"I found on the surface, it will create a lake protecting some 15,000 sq. miles", her group wrote in its report. More recently, he made a decision to see if the same approach can be turned to spotting freshwater deposits in the area. Another procedure was to use an apparatus behind the ship, helping them to emit artificial electromagnetic pulses for recording responses from the sub-seafloor.
Thirsty?"We knew there was fresh water down there in isolated places, but we did not know the extent or geometry", said lead author Chloe Gustafson, a PhD candidate at Columbia University's Lamont-Doherty Earth Observatory. So, in 2015 he and study co-researcher Rob Evans, a senior scientist of geology and geophysics at the Woods Hole Oceanographic Institution in MA, spent 10 days at sea, taking measurements off the coast of southern New Jersey and Martha's Vineyard in MA. The new study suggests that this is not the only hidden deposit of fresh water, but that there could be many more around the world waiting to be found.
They found freshwater to be continuous, starting from the shoreline and extending out to the continental shelf.
The water deposits delivery up at spherical 600 toes below the ocean floor and backside out at about 1,200 toes, researchers acknowledged, and it be believed that they care for at the least 670 cubic miles of fresh water.
"It could turn out to be an essential resource in different parts of the world", Gustafson says.
While it's still unclear how the mysterious freshwater aquifer got trapped beneath the Atlantic Ocean, researchers have a theory.
He added that the aquifer is freshest close to shore and gets saltier farther out, indicating that it slowly mixes with seawater over time. As temperatures rose and the ice covering the U.S. Northeast melted, water washed away huge quantities of sediments, which formed river deltas on the still-exposed continental shelf.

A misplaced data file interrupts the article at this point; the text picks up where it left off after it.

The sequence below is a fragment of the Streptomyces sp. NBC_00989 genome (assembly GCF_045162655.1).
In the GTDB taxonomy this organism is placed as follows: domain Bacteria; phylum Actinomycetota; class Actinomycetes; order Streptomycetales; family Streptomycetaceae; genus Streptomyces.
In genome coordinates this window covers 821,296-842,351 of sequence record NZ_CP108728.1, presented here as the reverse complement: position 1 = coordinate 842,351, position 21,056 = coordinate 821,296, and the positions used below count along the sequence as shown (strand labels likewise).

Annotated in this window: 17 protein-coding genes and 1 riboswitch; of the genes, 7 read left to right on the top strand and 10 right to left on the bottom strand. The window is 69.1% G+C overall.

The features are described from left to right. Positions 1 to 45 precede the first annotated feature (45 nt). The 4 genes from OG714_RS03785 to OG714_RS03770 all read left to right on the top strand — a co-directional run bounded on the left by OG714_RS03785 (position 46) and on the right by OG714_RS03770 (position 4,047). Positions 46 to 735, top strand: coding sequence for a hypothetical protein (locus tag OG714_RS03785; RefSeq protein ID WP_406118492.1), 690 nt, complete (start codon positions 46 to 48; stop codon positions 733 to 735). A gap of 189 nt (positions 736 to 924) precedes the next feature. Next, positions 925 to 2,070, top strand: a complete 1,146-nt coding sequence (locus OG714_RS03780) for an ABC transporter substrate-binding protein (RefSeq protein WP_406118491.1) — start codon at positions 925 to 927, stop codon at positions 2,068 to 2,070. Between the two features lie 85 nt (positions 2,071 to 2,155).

Conceptual model of offshore groundwater.
This aquifer might have begun as fossil water, but it also seems to still be replenished by modern underground runoff from land, the study suggests. Near the ocean, though, groundwater in coastal sediments may be pumped toward the sea by the rising and falling pressure of tides overhead, explains study co-author and Columbia geophysicist Kerry Key, who compares the process to soaking up water through the sides of a sponge by pressing up and down on it. In North America, these ice sheets extended through northern New Jersey, Long Island, and the New England coast.
Scientists additionally acknowledged that if the water was as soon as to ever be processed for consumption, it would possibly would possibly maybe additionally mute be desalinated. In coastal areas, there is plenty of undrinkable saltwater, while desalination is costly. This discovery could help mitigate the problems of water scarcity in arid areas that are on the brink of running out of water.
"We probably don't need to do that in this region", Key says, "but if we can show there are large aquifers in other regions, that might potentially represent a resource".